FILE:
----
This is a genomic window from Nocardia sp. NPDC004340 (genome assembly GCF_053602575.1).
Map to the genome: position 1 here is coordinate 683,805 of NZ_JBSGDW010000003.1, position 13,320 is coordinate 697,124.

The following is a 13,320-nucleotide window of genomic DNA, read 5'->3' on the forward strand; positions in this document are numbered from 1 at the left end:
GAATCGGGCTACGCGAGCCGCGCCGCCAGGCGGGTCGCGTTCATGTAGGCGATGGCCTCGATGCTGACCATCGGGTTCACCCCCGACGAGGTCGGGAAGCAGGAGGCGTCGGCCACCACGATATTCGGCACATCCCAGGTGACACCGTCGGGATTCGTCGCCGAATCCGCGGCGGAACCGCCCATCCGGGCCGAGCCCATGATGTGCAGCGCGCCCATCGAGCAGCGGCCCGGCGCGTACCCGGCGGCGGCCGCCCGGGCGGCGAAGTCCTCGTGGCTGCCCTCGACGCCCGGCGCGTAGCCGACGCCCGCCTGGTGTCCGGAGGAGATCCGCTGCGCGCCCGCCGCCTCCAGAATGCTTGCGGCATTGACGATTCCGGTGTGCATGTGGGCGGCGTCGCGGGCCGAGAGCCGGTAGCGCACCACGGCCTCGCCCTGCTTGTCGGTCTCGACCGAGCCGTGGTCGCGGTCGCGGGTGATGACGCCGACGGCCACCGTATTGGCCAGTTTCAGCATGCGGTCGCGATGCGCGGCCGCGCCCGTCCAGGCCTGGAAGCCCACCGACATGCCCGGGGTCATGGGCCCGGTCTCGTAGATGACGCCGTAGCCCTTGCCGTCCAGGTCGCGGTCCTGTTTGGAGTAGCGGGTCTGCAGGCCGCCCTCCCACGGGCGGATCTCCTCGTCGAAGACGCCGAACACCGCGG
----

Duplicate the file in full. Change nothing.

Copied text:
This is a genomic window from Nocardia sp. NPDC004340 (genome assembly GCF_053602575.1).
Map to the genome: position 1 here is coordinate 683,805 of NZ_JBSGDW010000003.1, position 13,320 is coordinate 697,124.

The following is a 13,320-nucleotide window of genomic DNA, read 5'->3' on the forward strand; positions in this document are numbered from 1 at the left end:
GAATCGGGCTACGCGAGCCGCGCCGCCAGGCGGGTCGCGTTCATGTAGGCGATGGCCTCGATGCTGACCATCGGGTTCACCCCCGACGAGGTCGGGAAGCAGGAGGCGTCGGCCACCACGATATTCGGCACATCCCAGGTGACACCGTCGGGATTCGTCGCCGAATCCGCGGCGGAACCGCCCATCCGGGCCGAGCCCATGATGTGCAGCGCGCCCATCGAGCAGCGGCCCGGCGCGTACCCGGCGGCGGCCGCCCGGGCGGCGAAGTCCTCGTGGCTGCCCTCGACGCCCGGCGCGTAGCCGACGCCCGCCTGGTGTCCGGAGGAGATCCGCTGCGCGCCCGCCGCCTCCAGAATGCTTGCGGCATTGACGATTCCGGTGTGCATGTGGGCGGCGTCGCGGGCCGAGAGCCGGTAGCGCACCACGGCCTCGCCCTGCTTGTCGGTCTCGACCGAGCCGTGGTCGCGGTCGCGGGTGATGACGCCGACGGCCACCGTATTGGCCAGTTTCAGCATGCGGTCGCGATGCGCGGCCGCGCCCGTCCAGGCCTGGAAGCCCACCGACATGCCCGGGGTCATGGGCCCGGTCTCGTAGATGACGCCGTAGCCCTTGCCGTCCAGGTCGCGGTCCTGTTTGGAGTAGCGGGTCTGCAGGCCGCCCTCCCACGGGCGGATCTCCTCGTCGAAGACGCCGAACACCGCGG